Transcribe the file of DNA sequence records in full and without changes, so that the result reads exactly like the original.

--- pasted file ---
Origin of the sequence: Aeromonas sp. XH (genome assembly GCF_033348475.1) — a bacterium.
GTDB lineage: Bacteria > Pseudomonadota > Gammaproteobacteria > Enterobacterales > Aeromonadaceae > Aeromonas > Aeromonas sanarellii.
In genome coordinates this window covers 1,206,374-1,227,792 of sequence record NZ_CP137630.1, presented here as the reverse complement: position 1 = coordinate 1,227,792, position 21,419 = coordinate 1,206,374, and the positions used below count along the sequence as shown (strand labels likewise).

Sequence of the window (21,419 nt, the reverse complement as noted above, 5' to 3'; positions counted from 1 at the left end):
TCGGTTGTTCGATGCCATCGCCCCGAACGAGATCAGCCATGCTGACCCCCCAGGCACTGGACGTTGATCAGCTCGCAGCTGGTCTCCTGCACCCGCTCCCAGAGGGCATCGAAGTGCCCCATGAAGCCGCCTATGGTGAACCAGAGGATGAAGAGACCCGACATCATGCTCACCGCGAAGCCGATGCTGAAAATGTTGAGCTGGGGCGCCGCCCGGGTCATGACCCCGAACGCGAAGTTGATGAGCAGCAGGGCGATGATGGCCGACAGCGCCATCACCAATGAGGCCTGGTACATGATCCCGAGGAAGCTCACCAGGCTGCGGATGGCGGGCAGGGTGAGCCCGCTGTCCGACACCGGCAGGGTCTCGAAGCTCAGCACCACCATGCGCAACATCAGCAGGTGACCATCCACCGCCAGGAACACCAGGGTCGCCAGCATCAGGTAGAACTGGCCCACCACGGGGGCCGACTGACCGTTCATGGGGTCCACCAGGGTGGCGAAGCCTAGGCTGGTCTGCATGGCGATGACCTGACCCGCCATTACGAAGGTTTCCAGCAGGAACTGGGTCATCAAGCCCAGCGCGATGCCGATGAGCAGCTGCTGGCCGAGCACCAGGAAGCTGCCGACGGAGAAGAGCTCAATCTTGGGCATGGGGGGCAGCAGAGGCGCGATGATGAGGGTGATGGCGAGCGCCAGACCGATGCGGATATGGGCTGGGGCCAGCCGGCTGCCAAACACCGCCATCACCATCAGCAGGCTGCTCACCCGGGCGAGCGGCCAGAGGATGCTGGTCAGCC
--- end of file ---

Origin of the sequence: Aeromonas sp. XH (genome assembly GCF_033348475.1) — a bacterium.
GTDB lineage: Bacteria > Pseudomonadota > Gammaproteobacteria > Enterobacterales > Aeromonadaceae > Aeromonas > Aeromonas sanarellii.
In genome coordinates this window covers 1,206,374-1,227,792 of sequence record NZ_CP137630.1, presented here as the reverse complement: position 1 = coordinate 1,227,792, position 21,419 = coordinate 1,206,374, and the positions used below count along the sequence as shown (strand labels likewise).

Sequence of the window (21,419 nt, the reverse complement as noted above, 5' to 3'; positions counted from 1 at the left end):
TCGGTTGTTCGATGCCATCGCCCCGAACGAGATCAGCCATGCTGACCCCCCAGGCACTGGACGTTGATCAGCTCGCAGCTGGTCTCCTGCACCCGCTCCCAGAGGGCATCGAAGTGCCCCATGAAGCCGCCTATGGTGAACCAGAGGATGAAGAGACCCGACATCATGCTCACCGCGAAGCCGATGCTGAAAATGTTGAGCTGGGGCGCCGCCCGGGTCATGACCCCGAACGCGAAGTTGATGAGCAGCAGGGCGATGATGGCCGACAGCGCCATCACCAATGAGGCCTGGTACATGATCCCGAGGAAGCTCACCAGGCTGCGGATGGCGGGCAGGGTGAGCCCGCTGTCCGACACCGGCAGGGTCTCGAAGCTCAGCACCACCATGCGCAACATCAGCAGGTGACCATCCACCGCCAGGAACACCAGGGTCGCCAGCATCAGGTAGAACTGGCCCACCACGGGGGCCGACTGACCGTTCATGGGGTCCACCAGGGTGGCGAAGCCTAGGCTGGTCTGCATGGCGATGACCTGACCCGCCATTACGAAGGTTTCCAGCAGGAACTGGGTCATCAAGCCCAGCGCGATGCCGATGAGCAGCTGCTGGCCGAGCACCAGGAAGCTGCCGACGGAGAAGAGCTCAATCTTGGGCATGGGGGGCAGCAGAGGCGCGATGATGAGGGTGATGGCGAGCGCCAGACCGATGCGGATATGGGCTGGGGCCAGCCGGCTGCCAAACACCGCCATCACCATCAGCAGGCTGCTCACCCGGGCGAGCGGCCAGAGGATGCTGGTCAGCC